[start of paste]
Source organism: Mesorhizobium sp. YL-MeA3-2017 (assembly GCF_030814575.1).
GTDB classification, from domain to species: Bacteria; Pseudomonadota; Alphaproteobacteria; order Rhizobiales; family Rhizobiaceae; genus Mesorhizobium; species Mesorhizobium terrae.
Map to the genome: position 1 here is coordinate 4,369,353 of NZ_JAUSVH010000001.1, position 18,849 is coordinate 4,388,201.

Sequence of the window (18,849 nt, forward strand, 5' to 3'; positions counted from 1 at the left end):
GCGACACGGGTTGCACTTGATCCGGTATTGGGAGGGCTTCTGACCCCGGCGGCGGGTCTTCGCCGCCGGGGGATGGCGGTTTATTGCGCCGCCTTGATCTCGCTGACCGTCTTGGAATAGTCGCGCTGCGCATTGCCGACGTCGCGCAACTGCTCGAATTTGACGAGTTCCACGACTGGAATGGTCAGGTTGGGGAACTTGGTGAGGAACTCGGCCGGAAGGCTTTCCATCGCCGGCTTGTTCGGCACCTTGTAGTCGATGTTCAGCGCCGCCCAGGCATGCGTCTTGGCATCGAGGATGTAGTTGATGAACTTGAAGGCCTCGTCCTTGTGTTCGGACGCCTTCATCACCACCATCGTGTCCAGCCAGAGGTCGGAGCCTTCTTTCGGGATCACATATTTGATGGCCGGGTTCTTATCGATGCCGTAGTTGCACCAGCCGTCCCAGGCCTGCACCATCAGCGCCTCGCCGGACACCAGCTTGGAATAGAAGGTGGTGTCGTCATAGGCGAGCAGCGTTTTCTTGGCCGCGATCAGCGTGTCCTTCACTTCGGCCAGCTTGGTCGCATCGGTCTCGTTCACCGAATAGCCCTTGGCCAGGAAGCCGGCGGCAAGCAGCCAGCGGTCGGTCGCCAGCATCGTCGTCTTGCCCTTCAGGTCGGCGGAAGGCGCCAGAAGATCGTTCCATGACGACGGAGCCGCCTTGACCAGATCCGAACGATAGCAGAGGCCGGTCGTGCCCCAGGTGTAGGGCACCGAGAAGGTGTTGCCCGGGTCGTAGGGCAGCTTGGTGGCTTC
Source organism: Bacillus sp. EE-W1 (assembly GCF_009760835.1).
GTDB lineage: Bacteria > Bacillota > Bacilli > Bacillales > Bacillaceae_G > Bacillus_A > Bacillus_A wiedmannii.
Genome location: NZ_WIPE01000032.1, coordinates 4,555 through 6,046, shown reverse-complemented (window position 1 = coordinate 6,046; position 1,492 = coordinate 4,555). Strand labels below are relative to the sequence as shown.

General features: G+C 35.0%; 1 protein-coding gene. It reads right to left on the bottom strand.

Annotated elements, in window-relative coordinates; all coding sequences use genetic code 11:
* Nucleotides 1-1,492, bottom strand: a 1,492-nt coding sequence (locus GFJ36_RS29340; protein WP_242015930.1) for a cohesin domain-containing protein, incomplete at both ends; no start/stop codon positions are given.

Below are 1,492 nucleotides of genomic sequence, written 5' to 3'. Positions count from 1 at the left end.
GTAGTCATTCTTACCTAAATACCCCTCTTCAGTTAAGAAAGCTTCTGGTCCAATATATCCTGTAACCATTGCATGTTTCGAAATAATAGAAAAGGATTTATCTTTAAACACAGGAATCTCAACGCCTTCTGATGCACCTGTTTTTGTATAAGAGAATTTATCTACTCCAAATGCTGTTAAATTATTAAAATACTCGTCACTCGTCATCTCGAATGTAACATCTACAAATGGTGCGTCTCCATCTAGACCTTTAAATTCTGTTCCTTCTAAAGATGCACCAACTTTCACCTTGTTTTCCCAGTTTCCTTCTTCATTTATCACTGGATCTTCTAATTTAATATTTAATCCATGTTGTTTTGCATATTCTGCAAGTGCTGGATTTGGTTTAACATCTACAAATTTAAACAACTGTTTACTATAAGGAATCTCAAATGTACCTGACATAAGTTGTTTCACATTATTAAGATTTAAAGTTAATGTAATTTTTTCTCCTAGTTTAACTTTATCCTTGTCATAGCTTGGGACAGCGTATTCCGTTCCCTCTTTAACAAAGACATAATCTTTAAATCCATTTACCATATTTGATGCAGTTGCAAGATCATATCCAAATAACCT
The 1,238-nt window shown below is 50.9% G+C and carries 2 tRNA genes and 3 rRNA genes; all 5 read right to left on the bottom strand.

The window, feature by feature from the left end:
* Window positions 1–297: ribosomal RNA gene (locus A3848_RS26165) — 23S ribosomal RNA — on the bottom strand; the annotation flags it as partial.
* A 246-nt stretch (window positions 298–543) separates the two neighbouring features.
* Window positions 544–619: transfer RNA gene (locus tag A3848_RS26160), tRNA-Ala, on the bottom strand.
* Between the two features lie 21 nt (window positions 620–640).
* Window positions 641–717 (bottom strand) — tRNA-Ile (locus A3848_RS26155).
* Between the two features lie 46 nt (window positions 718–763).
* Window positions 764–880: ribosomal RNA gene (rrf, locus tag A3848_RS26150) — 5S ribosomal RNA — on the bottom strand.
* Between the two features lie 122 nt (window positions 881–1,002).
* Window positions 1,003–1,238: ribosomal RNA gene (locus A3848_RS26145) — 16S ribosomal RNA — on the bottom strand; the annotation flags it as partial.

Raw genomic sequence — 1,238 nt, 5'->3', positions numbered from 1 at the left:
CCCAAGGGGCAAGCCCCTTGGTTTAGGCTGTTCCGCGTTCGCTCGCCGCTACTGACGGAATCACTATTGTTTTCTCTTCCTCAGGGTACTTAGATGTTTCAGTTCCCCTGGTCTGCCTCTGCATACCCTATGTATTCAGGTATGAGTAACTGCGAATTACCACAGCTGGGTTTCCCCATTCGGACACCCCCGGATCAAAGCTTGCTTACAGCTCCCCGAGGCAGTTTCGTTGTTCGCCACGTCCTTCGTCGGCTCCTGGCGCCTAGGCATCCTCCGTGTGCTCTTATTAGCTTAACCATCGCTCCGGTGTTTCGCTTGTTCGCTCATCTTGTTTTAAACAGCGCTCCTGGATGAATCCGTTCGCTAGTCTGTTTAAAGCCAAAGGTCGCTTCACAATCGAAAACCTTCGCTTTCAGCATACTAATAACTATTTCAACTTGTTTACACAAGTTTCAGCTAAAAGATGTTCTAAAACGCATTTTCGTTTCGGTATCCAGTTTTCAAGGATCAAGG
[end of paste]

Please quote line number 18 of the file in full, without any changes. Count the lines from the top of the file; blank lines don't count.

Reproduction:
* Window positions 544–619: transfer RNA gene (locus tag A3848_RS26160), tRNA-Ala, on the bottom strand.